Before any Bahamian government or commissioner of police gets too comfortable with the recent marginal reductions in several categories of violent crime, we would do well to finally address the underlying matter at the heart of our violent crime problem. That matter is the easy availability of guns and our politicians’ and courts’ dereliction of duty in the areas of bail for violent crimes and sentencing for gun possession.
As usual, one of our southern neighbors (this time Barbados) has proved more proactive than us, notwithstanding that their rate of gun crime and murder is minuscule compared to ours. A bill introduced last week to the Barbadian Parliament will, when enacted, ensure that no individual charged with murder, or a firearms offense punishable by at least 10 years in prison (which includes mere possession in Barbados), will be considered for bail within two years after they were charged – except in special circumstances.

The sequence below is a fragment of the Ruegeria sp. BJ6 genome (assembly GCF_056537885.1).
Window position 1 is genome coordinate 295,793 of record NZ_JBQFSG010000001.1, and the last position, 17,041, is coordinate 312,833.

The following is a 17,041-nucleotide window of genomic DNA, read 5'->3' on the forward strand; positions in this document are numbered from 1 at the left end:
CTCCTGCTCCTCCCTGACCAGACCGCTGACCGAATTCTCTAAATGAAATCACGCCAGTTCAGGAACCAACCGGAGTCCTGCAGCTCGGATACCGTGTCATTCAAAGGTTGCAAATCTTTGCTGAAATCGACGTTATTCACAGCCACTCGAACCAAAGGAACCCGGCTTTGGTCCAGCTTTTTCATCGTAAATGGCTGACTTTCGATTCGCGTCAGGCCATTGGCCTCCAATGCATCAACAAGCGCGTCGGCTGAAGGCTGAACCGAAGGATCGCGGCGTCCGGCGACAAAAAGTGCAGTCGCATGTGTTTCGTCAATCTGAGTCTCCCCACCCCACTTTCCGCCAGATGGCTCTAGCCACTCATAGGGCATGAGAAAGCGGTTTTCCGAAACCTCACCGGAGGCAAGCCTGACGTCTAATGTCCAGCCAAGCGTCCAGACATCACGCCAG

Meanwhile, in The Bahamas we appear poised to move in the other direction, with members of the bench agitating for the return of bail discretion to magistrates for serious offenses such as murder.
If ever we had a government prepared to act appropriately in the matter of bail and sentencing for gun crimes, rates of violent crime would drop dramatically in The Bahamas, given the prevalence of prolific offending by and against people on bail and those given pitifully light sentencing for gun possession.
– Andrew Allen